Measuring Quality: Curricula

A research-based, integrated, and comprehensive curriculum is essential for promoting children's learning.

A young boy holding materials for an activity

Reviewing Curricula That Promote High-Quality Learning

When a research-based, integrated, and comprehensive curriculum is implemented effectively, it is an essential tool for promoting child learning and development. A high-quality curriculum makes it easier and more efficient for teachers to engage in sensitive, responsive, and cognitively stimulating instructional interactions.

As part of AEII’s initiative, the Virginia Department of Education has collaborated with the Center for Advanced Study of Teaching and Learning at UVA to develop a process for vetting curricula that meet the criteria for providing a high-quality learning experience. Criteria include evidence that the curriculum is grounded in sound, child development principles, inclusion of an organized scope and sequence, support for individualizing instruction, cultural and linguistic responsiveness, and offerings for training and other professional development.

 

Timeline for Use of Vetted Curriculum

Starting in 2019-2020 all participating divisions or communities must either be:

  • Already using an vetted curriculum in VPI classrooms.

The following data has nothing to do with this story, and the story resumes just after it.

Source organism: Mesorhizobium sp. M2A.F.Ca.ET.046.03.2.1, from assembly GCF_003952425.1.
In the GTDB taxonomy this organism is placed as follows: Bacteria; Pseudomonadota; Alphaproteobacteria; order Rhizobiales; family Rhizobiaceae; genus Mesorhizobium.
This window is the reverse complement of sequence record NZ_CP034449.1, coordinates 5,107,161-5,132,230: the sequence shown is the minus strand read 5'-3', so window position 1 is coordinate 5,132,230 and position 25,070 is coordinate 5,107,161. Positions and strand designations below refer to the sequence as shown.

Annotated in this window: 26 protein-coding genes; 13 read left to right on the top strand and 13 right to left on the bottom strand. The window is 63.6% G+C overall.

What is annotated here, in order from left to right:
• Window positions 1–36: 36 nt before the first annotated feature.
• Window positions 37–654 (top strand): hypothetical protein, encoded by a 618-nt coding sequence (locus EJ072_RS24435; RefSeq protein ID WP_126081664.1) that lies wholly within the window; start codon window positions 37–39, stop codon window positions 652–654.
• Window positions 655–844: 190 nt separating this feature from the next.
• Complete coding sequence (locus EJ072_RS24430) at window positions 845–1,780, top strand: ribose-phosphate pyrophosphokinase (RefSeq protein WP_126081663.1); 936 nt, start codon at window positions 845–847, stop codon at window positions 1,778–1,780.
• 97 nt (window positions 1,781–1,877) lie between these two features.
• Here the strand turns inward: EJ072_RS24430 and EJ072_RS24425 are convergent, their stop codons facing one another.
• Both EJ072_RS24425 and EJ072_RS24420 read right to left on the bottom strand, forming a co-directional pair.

• In the process of having their current curricular materials reviewed.
  • Planning to use an vetted curriculum no later than the start of the 2021-2022 school year.

Preschool Curricula

Vetted

  • Big Day for PreK (retired*)
  • Creative Curriculum
  • Frog Street Pre-K
  • High Scope
  • Opening the World of Learning (OWL; retired*)
  • Tools of the Mind
  • Fairfax County Public Schools Pre-K Curriculum
  • KinderCare
  • InvestiGator Club
  • STREAMin3
  • Blueprint
  • Virginia Beach Pre-K Curriculum
  • LaPetite Academy Early Innovators
  • Childtime Empowered Child

 

*The Virginia Department of Education (VDOE) is extending a grace period to replace an already vetted, yet retired curriculum to impacted programs/school divisions through at least Fall 2025 (proposed date).

Important to note: Access to curriculum materials, resources and professional development is critical to effective curriculum implementation. Programs/divisions should consider whether they have the internal capacity to train and provide support in implementing a retired curriculum in their planning and decision making process for investing in a new, VDOE approved curriculum choice.

In the Process of Being Vetted

  • Learn Every Day
  • Three Cheers for Pre-K

Reviewing Your Program's Curriculum

If your program’s curriculum is not on the list or if you would like your program’s curriculum to be reviewed, please contact Tamilah Richardson at the Virginia Department of Education. Programs may request that their curriculum be vetted to determine if it meets the required criteria.

Additional Questions?

If you have additional questions about how to purchase a curriculum, which classrooms are required to implement a vetted curriculum, or what kinds of training and support are available, please download our state VPI FAQ guide for more details.